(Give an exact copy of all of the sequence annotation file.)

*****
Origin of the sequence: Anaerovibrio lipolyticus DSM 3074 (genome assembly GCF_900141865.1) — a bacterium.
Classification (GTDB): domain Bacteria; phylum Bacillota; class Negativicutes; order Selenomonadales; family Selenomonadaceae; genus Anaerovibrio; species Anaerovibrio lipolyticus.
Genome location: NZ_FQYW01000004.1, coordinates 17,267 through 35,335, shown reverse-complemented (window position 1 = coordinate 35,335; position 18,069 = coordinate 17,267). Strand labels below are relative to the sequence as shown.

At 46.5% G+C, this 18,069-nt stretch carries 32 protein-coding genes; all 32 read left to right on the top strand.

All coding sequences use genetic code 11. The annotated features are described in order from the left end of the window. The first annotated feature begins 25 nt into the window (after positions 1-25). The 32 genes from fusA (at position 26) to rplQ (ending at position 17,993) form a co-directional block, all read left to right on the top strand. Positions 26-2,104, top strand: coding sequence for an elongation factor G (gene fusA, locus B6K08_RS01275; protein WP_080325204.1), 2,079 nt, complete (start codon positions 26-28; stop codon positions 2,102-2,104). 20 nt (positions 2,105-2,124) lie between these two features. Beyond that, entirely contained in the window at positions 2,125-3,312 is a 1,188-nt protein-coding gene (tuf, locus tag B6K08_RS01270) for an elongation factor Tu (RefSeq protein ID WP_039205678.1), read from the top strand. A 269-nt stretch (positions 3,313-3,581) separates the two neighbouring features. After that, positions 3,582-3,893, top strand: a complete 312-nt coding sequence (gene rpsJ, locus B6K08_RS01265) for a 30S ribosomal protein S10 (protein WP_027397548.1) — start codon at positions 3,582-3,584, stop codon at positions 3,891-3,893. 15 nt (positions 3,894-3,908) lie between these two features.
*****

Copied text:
Origin of the sequence: Anaerovibrio lipolyticus DSM 3074 (genome assembly GCF_900141865.1) — a bacterium.
Classification (GTDB): domain Bacteria; phylum Bacillota; class Negativicutes; order Selenomonadales; family Selenomonadaceae; genus Anaerovibrio; species Anaerovibrio lipolyticus.
Genome location: NZ_FQYW01000004.1, coordinates 17,267 through 35,335, shown reverse-complemented (window position 1 = coordinate 35,335; position 18,069 = coordinate 17,267). Strand labels below are relative to the sequence as shown.

At 46.5% G+C, this 18,069-nt stretch carries 32 protein-coding genes; all 32 read left to right on the top strand.

All coding sequences use genetic code 11. The annotated features are described in order from the left end of the window. The first annotated feature begins 25 nt into the window (after positions 1-25). The 32 genes from fusA (at position 26) to rplQ (ending at position 17,993) form a co-directional block, all read left to right on the top strand. Positions 26-2,104, top strand: coding sequence for an elongation factor G (gene fusA, locus B6K08_RS01275; protein WP_080325204.1), 2,079 nt, complete (start codon positions 26-28; stop codon positions 2,102-2,104). 20 nt (positions 2,105-2,124) lie between these two features. Beyond that, entirely contained in the window at positions 2,125-3,312 is a 1,188-nt protein-coding gene (tuf, locus tag B6K08_RS01270) for an elongation factor Tu (RefSeq protein ID WP_039205678.1), read from the top strand. A 269-nt stretch (positions 3,313-3,581) separates the two neighbouring features. After that, positions 3,582-3,893, top strand: a complete 312-nt coding sequence (gene rpsJ, locus B6K08_RS01265) for a 30S ribosomal protein S10 (protein WP_027397548.1) — start codon at positions 3,582-3,584, stop codon at positions 3,891-3,893. 15 nt (positions 3,894-3,908) lie between these two features.